VIRGINIA BEACH — Sheriff’s deputies assisting police at the Something in the Water festival next week will wear body-worn cameras, a new step in the city’s goal to bring more transparency to law enforcement efforts.
But first, the Sheriff’s Office must adopt a policy on how the cameras will be used and how the footage will be managed, stored and retrieved.
Virginia law requires law enforcement agencies to establish a body-worn camera policy before the cameras are installed and make the policy available for public comment and review.
The draft Virginia Beach Sheriff’s Office body-worn camera policy is posted on vbso.net. Scroll to the bottom of the home page to find it. Comments can be submitted via email to firstname.lastname@example.org and will be collected until Monday at 17.00.
Sheriff Ken Stolle last month requested cameras for all of his employees who provide law enforcement services in support of the police department and for those who issue summonses, warrants and evictions. Eventually, he also wants cameras for deputies who work in the city’s jail and courthouses.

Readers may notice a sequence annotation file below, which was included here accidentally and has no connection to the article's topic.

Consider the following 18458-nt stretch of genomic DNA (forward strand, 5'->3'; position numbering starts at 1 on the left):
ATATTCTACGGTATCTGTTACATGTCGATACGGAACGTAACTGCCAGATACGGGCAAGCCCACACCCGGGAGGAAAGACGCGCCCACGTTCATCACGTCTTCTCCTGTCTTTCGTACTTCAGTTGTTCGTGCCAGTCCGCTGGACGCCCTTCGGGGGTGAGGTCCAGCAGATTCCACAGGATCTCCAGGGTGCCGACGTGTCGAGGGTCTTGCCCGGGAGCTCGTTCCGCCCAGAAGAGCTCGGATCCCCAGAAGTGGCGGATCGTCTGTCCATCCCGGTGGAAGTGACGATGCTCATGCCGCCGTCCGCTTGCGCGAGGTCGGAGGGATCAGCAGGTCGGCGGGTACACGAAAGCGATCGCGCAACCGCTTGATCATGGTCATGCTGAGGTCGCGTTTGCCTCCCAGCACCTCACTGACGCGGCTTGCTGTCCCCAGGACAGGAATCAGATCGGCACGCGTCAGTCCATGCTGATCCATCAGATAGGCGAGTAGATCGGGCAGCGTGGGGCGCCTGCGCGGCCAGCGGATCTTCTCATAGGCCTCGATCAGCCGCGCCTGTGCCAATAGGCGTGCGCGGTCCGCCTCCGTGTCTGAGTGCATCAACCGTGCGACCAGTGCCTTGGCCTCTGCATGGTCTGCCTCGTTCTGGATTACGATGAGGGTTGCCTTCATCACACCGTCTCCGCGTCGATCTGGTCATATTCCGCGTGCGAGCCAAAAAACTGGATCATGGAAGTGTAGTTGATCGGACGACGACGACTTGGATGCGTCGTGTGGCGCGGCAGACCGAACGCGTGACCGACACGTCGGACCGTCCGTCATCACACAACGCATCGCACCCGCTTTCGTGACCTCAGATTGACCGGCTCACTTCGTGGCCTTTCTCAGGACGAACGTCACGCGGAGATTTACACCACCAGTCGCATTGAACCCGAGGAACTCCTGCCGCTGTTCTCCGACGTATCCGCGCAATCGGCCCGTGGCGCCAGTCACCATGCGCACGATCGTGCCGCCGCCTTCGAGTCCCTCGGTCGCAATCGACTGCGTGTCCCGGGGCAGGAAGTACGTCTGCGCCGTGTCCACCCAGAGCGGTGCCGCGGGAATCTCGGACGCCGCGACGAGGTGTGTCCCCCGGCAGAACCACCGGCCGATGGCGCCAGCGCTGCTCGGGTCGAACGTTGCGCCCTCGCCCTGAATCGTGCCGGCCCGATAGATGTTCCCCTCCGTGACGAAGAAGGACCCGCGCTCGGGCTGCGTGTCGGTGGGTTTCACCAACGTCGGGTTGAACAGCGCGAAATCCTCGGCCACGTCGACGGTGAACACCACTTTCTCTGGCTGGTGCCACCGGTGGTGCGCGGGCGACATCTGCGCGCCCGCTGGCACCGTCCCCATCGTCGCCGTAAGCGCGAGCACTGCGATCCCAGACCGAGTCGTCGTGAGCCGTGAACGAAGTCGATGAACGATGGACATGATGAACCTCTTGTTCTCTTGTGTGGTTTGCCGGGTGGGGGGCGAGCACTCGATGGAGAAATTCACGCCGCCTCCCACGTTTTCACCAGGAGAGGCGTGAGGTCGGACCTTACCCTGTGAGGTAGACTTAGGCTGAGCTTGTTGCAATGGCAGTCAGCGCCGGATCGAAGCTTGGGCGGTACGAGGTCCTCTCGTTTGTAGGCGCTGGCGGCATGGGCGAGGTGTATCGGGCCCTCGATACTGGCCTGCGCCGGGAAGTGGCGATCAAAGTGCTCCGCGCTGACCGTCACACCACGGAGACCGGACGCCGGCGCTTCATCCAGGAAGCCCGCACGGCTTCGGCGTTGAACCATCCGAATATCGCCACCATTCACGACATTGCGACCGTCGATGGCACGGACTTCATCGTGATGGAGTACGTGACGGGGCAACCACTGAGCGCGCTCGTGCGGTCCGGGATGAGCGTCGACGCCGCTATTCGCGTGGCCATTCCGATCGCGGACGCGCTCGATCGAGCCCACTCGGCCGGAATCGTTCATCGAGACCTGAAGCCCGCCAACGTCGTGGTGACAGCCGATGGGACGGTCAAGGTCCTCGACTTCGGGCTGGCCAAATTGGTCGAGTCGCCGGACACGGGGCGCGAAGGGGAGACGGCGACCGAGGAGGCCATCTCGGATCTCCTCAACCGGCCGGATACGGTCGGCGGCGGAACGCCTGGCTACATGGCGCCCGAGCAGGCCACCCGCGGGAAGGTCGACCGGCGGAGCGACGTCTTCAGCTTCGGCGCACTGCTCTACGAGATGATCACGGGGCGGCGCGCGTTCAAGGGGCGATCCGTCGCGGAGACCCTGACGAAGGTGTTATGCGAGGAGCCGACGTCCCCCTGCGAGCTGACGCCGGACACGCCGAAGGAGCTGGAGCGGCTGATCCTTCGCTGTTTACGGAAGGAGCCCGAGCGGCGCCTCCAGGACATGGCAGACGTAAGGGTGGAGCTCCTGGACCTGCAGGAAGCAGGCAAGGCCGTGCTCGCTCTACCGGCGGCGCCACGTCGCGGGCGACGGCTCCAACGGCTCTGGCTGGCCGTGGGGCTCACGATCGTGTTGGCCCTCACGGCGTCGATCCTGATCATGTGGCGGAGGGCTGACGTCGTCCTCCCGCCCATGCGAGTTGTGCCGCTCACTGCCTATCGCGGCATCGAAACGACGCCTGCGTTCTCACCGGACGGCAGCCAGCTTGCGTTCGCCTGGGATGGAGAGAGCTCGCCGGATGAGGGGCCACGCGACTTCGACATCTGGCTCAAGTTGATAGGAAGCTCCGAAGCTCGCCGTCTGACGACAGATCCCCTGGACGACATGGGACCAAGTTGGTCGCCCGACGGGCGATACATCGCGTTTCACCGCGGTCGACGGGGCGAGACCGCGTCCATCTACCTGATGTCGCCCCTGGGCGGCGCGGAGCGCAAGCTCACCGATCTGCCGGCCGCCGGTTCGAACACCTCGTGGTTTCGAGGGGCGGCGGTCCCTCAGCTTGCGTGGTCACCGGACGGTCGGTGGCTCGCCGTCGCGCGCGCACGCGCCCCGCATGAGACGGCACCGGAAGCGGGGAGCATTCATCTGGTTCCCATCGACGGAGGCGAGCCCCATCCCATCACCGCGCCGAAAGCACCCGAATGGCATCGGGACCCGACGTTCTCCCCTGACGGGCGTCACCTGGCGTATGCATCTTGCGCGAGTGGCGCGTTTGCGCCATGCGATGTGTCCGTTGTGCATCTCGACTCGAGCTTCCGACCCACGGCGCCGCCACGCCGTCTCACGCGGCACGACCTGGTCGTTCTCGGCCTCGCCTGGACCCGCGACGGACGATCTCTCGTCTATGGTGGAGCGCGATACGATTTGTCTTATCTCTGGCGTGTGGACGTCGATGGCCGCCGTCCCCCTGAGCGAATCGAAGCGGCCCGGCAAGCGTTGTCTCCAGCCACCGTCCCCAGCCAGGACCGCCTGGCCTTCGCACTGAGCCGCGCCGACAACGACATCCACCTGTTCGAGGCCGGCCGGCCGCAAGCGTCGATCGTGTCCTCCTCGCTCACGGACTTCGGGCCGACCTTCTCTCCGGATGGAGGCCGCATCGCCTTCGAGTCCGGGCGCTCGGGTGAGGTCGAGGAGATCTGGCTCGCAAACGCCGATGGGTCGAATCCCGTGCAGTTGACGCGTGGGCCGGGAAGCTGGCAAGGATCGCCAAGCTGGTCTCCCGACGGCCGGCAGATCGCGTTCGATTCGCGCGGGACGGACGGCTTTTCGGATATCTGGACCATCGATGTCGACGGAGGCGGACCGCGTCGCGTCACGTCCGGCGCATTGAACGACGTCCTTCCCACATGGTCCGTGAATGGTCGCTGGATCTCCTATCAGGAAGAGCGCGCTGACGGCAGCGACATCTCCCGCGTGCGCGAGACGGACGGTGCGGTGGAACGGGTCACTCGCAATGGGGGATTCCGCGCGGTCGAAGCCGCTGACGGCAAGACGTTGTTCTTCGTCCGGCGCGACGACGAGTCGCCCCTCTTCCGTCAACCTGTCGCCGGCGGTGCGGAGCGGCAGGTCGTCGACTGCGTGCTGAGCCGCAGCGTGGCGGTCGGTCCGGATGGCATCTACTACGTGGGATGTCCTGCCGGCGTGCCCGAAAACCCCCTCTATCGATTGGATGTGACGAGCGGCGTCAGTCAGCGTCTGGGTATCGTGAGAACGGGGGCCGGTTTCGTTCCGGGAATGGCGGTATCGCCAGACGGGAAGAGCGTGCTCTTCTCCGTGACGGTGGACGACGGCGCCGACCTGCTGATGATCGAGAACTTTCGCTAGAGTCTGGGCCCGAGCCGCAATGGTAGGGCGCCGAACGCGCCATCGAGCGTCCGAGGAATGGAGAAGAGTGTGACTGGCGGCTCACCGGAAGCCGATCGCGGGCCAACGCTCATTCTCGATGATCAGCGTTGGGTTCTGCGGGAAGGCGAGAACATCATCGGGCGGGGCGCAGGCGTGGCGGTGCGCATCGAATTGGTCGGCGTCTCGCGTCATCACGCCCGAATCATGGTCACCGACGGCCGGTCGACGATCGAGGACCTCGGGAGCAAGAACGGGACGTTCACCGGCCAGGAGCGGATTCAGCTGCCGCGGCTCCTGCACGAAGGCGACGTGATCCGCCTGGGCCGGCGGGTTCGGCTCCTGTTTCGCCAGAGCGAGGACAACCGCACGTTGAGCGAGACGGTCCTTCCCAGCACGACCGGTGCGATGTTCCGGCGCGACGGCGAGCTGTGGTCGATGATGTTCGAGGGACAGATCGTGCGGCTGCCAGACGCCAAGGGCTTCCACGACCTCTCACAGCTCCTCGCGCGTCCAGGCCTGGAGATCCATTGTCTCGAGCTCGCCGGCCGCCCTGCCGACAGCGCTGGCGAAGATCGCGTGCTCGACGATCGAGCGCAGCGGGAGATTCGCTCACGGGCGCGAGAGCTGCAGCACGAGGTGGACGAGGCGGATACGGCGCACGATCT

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The Sheriff’s Office has 441 sworn law enforcement personnel. The City Council approved $640,000 for the first round of 220 cameras in March.
Deputies will turn on their cameras at the beginning of each shift and keep them on, except in certain cases, including during strip searches, according to the 10-page draft policy.
All videos will contain tracking software to indicate who has viewed the footage and whether the data has been edited.
The policy also says that recordings will be made publicly available with “authorization of the sheriff or designee and in accordance with state and federal disclosure, privacy and other applicable laws, including the Virginia Freedom of Information Act.”
The police department has been using Axon body-worn cameras since 2021. The Sheriff’s Office will have the same equipment package that police use, which includes tasers. A separate policy will be developed at a later date prior to the deployment of tasers, according to a spokesman for the sheriff’s office.
Money for the additional 280 cameras the sheriff is requesting could be approved by the City Council in next month’s upcoming budget.
Stacy Parker, 757-222-5125, email@example.com